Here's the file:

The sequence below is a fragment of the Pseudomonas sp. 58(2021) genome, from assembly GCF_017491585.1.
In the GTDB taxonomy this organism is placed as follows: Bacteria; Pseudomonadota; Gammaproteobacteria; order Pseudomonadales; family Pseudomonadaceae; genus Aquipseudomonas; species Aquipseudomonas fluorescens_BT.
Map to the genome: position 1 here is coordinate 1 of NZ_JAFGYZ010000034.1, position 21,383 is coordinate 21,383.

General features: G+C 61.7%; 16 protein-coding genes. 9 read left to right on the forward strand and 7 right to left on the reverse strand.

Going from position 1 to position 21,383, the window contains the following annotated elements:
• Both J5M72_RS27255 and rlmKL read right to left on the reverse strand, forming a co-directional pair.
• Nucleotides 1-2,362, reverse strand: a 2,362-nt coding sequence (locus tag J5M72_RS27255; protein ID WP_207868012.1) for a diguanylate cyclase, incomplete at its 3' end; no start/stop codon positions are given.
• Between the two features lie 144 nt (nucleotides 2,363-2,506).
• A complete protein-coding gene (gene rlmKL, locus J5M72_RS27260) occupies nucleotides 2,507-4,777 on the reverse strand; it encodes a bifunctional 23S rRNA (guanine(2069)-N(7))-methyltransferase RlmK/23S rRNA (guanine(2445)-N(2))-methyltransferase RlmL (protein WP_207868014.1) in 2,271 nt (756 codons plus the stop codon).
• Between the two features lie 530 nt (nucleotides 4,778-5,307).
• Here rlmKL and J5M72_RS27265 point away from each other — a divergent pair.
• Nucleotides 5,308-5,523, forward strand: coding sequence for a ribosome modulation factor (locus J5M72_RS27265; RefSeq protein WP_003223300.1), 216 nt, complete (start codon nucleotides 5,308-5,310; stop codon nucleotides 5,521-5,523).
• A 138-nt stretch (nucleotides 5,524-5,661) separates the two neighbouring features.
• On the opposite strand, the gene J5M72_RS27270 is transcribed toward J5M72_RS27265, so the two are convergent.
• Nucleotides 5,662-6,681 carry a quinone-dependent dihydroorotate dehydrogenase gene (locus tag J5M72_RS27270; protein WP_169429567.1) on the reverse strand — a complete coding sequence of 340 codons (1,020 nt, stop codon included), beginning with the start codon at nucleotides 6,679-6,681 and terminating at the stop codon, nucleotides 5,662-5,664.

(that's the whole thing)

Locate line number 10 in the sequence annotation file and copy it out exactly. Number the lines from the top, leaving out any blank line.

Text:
• Between the two features lie 530 nt (nucleotides 4,778-5,307).